life lessons from 2015: next, building blessings, dropping that word

RamaArya_2015

So what did 2015 teach you? Was it a nondescript breeze with minor nips or did it change the way you moulded yourself and fit into life. I like to believe I learn at least something every year. I am not talking about professional profit and loss management strategies here. But the bigger picture. Yes, that all-consuming pair of words—life lessons.

It somehow makes the aging process easier to accept. 😀 A life well spent is the justification, even if when walking through the passages of time life does not seem to have any concrete value apart from a few good laughs or a heavy heart.

I have, above all, realized not every lesson needs to be learnt firsthand! Thank god for that at the risk of sounding callous and selfish. Some can be learnt from sneak peeks which are amplified in other people’s lives. But, some lessons are not so kind and knock us over to reveal to us our real selves in all our human beauty and ugliness. What we do with what we find out is also a lesson.

A recurring strand is that they answer, to some degree or the other, the questions I keep facing within and outside of me, and how to find harmony without escaping into blame games or some religious or new age dogma and set of prescribed rituals and beliefs.

Don’t get me wrong. I do believe in my God—He and I are the best of friends; we talk everyday and I tell Him everything. But I am in no doubt He expects me to use my head and heart, or else would not have given them to me in the first place. 🙂

The below three is what 2015 taught me: Some through rather gory knocks and some through short struggles overcome by learning from other people’s inspiring lives. Read on.

Lesson No. 1
My needs are important, and it is OK to leave spaces and relationships if these are not met

lifelessons1

Loyalty is my default state. I could not cheat on a man or at a work place even if I wanted to, for I would not know how to do it. Though it sounds fantastically noble what it really translates to is it has led me to being stuck in a series of dead personal and work relationships where I ceased to grow.

This year I learnt to ask myself what “I“, and this is an I in bold and capital letters, wanted in each and every relationship and space. And if these were not being met, instead of being bitter and unhappy, I chose to leave. It was OK. I was not generating bad karma.

My sister, Anika, wrapped it up most beautifully this Christmas holidays with one simple word: “Next.” When something does not and cannot work, move on. Tell yourself, Next. Next client, next business partner, next buddy, next tall dark and handsome, next solitude. The universe is full of billions of people and opportunities, including one’s own space and oneself. Give the universe a chance to meet your needs. Move on.

Lesson No. 2
I have limited energies: I can either choose to obsess about what I don’t have, or count my blessings and build on what I do have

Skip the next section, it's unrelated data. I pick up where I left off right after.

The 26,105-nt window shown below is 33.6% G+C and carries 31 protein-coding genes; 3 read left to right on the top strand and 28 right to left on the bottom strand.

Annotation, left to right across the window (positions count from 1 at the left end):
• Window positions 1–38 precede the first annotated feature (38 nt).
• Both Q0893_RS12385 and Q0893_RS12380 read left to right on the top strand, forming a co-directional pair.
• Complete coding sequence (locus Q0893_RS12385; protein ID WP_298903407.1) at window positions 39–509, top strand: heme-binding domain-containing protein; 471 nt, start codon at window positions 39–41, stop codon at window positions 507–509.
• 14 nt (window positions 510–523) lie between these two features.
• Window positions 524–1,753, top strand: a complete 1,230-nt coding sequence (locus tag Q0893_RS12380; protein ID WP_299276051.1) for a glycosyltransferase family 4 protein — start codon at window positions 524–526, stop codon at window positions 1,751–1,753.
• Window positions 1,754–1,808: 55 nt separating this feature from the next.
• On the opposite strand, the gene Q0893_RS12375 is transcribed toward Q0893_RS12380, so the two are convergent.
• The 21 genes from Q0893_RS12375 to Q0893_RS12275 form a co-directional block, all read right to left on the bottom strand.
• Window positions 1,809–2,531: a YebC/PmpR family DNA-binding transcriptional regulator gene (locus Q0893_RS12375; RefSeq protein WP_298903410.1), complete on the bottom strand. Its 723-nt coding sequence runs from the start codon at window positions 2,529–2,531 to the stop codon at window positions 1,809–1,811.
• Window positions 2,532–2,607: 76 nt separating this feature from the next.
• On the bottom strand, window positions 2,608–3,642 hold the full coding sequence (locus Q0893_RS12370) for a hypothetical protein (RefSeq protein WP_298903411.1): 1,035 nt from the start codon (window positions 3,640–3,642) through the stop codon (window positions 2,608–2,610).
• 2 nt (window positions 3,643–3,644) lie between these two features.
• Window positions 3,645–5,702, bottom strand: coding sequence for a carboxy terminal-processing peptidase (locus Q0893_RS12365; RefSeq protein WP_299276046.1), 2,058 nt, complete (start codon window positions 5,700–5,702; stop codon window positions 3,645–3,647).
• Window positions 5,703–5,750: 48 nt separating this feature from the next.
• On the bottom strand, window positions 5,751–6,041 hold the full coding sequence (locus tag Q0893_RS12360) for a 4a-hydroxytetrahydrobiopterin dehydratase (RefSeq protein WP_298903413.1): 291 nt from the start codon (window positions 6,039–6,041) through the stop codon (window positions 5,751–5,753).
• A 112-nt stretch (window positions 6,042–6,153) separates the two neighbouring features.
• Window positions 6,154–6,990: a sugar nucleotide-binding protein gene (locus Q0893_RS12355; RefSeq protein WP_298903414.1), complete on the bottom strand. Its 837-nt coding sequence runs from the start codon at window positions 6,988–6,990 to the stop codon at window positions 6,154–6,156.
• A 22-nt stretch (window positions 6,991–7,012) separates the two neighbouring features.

lifelessons2

A couple of months ago, I had the opportunity of listening to some amazing people at an ExpressO Talks event organized by my friend Shivani. Two stood out.

Sapna Bhavnani, gang raped at gun point in Chicago at 24 and a victim of domestic abuse in India, chose to stay silent on both counts. She explained, “I had no desire to be seen as a hero because bad stuff had happened to me” and went on to rebuild a life replete with what she wanted to do. Today she is an actor, artist, writer, director, producer, entrepreneur and activist.

The second was Sharmila Divatia, Associate VP at an IT company who got to where she is despite a four-week coma in 1970 which led to speech, vision, and limb paralysis and 20 years of therapy. She lives on her own in Bombay, goes trekking, is a hockey player, has done her MBA and MSc, contributes regularly to policymaking initiatives for the disabled, and parties every weekend.

What they both had in common was their focus on building on their blessings. That is all it took for them to create fantastic lives. I am rather ordinary in comparison. But every day I now choose how I want to use my limited energy kitty for the day. Mope or build.

Lesson No. 3
From Rama is also good, to Rama is good, warts and styled hair included

lifelessons3

This is for all us middle children who have the middle child syndrome. Being a middle child made me grow up with a million chips on my shoulder and on perpetual competition mode for my parent’s affection. When I was two, I am told I traipsed around the house saying Rama bhi achchi hai [Rama is also good].

This carried on through childhood, teenage years and adulthood, where I often found myself competing for affection, and not understanding why.

No, it was not a shrink or some life coach who enlightened me at last, this year. It was Google, some feni in Goa, and deep moments of solitude walking on Bandstand which helped me understand where my shaky self-esteem was coming from. The bad guy was the middle child syndrome. Grrrr. And once I knew, it was easy to make the switch.

Every time I now catch myself thinking Rama bhi achchi hai or a thought which is on similar competitive lines laced with envy, I drop the bhi [also]. I immediately find myself free for I no longer see myself in context with another. It is just me. I am neither better nor worse. I am me, and there is no one out there like me.

– – –

The above may seem pretty basic to some of you, but it took me over half my lifetime to reach them. 😛 As 2015 ends, I wonder what life lessons 2016 will bring. But, hey, bring them on—I am ready for the next level in the school of life. I am what they call a mature student: rather late to join, but super eager to learn 😉

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